Le Petit Vingtième (French: [lə pti vɛ̃tjɛm], The Little Twentieth) was the weekly youth supplement to the Belgian newspaper Le Vingtième Siècle ("The Twentieth Century") from 1928 to 1940. The comics series The Adventures of Tintin first appeared in its pages.
Le Vingtième Siècle was a Catholic and conservative newspaper published in Brussels, led by abbot Norbert Wallez. In 1925, 18-year-old Hergé (Georges Prosper Remi), the creator of Tintin, worked there, first as a clerk and, after he fulfilled his military service, as an illustrator for the main pages and for some supplements like the weekly arts pages and the women's section.
In 1928, the abbot decided to start a weekly 8-page youth supplement, appearing every Thursday. He called it Le Petit Vingtième (The Little Twentieth). Hergé was named editor-in-chief. In the first issue, appearing on 1 November 1928, he illustrated a short comic made by Desmedt, the sports editor of the newspaper called Les Aventures de Flup, Nénesse, Poussette et Cochonnet. Sensing that this comic lacked spirit and was rather old-fashioned compared to the current American comics and to the works of Alain Saint-Ogan, Hergé started working on his own comic. In 1927 he met Germaine Kieckens, the secretary of the abbot at the newspaper. They were engaged in 1932 and married on 20 July the same year.
On 10 January 1929, in issue 11, Tintin in the Land of the Soviets began. Every issue featured two pages of the story, and Hergé often made covers for the supplement depicting Tintin as well. A year later, on 23 January 1930, the supplement increased from eight to 16 pages, and the first page of Quick & Flupke, a new gag strip, appeared in the magazine. 310 gags would appear before the paper folded.
The supplement, especially the comics, was an overwhelming success, with circulation of the publication quadrupling on Thursdays. At the end of each of the first three stories of The Adventures of Tintin, an actual reception of the comic hero (played by an actor) at the station in Brussels was organized, with thousands of people attending. The first of these was attended by Zita of Bourbon-Parma, the former empress of Austria, and her children.
In the meantime the first assistants to Hergé were hired to help him fill the supplement and to do minor work on Tintin and Quick & Flupke: Eugène Van Nijverseel, better known as Evany, and Paul Jamin (also signing as Jam).
To capitalize on the success, a new publishing house was started, Les éditions du Petit Vingtième. It published the first three books of Tintin and the first two of Quick & Flupke before folding and passing the rights in 1934 to Casterman, which was better suited to cope with the international success of Tintin (which by then also appeared in France and Switzerland). Both the newspaper comics and the album publications were in black and white, although the covers to the supplement, which were also often made by Hergé, used a supporting colour.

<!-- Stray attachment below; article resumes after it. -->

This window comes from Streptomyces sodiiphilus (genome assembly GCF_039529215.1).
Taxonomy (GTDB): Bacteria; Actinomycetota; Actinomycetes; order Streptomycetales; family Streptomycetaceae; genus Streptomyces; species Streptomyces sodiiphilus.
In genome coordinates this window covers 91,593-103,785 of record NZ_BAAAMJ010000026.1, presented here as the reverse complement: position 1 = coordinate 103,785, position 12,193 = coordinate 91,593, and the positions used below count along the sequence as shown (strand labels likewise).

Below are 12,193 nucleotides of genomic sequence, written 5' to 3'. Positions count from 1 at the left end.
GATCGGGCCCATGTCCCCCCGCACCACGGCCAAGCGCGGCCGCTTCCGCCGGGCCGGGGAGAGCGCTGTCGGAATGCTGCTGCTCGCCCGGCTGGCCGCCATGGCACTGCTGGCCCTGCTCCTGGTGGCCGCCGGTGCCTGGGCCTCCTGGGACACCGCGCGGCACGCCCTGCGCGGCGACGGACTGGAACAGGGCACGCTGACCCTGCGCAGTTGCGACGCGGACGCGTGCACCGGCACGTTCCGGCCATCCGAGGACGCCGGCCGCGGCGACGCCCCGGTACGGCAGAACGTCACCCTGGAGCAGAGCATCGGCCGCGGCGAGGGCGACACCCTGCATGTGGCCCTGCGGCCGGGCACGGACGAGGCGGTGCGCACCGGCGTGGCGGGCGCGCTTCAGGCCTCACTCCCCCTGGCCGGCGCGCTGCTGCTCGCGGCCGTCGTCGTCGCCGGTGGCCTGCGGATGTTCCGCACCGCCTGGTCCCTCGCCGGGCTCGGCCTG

Between 8 February and 16 August 1934, Hergé also published the more juvenile story Les aventures de Popol et Virginie chez les Lapinos (translated as Popol out west). This story was only first published as an album (in French) in 1952 though.
In February 1940, an attempt was made to launch De Bengel, a Dutch translation of Le Petit Vingtième. This magazine marked the first appearance of Tintin in Dutch. The magazine seems to have never been distributed though, and only one copy is known to exist. In the 2011 film, The Adventures of Tintin, Le Petit Vingtième makes an appearance with its French title, but with a front page in English and the Dutch words redactie en beheer ("editorial board and management") visible in the banner.
- Tintin in the Land of the Soviets: 10 January 1929 – 8 May 1930: album 1930 (10 editions of 1,000 copies each, sold out by December 1930) (139 pages)
- Tintin in the Congo: 5 June 1930 – 11 June 1931: arrival at Brussels North train station on 9 July 1931: album 1931 (110 pages)
- Tintin in America: 3 September 1931 – 20 October 1932: album 1932 (120 pages)
- Cigars of the Pharaoh (published as "Tintin in the Orient"): 8 December 1932 – 2 August 1934 (124 pages)
- The Blue Lotus: 9 August 1934 – 17 October 1935 (124 pages)
- The Broken Ear: 5 December 1935 – 25 February 1937
- The Black Island: 15 April 1937 – 16 June 1938 (124 pages)
- King Ottokar's Sceptre (published as "Tintin in Syldavia"): 4 August 1938 – 10 August 1939 (106 pages)
- Land of Black Gold: 28 September 1939 – 8 May 1940 (unfinished)
Quick & Flupke publications
Between 1930 and 1940, some 310 gags of Quick & Flupke appeared in 'Le Petit Vingtième, all in black and white. They regularly appeared on the cover of the supplement as well. Two albums were published by the Editions du Petit Vingtième. Most of the other gags appeared later at Casterman.
- Quick et Flupke gamins de Bruxelles (1931)
- Les nouveaux exploits de Quick et Flupke gamins de Bruxelles: 2ème série (1932)
- Goddin (2008), p. 97
- Goddin (2008), p. 110
- Goddin (2008), p. 120
- de Grand Ry, Nizette & Lechat (1986), pp. 4–5
- Goddin (2008), p. 173
- Goddin (2008), p. 180
- Goddin (2008), p. 124
- Goddin (2008), p. 136
- Goddin (2008), p. 119
- Goddin (2008), pp. 142, 158, 183
- Goddin (2008), p. 137
- Goddin (2008), p. 200
- Other works by Hergé (in French)
- GvA Archived 2006-06-16 at the Wayback Machine Kuifje-dossier (in Dutch). Last accessed July 18, 2006
- Goddin (2008), p. 257
- Goddin (2008), p. 149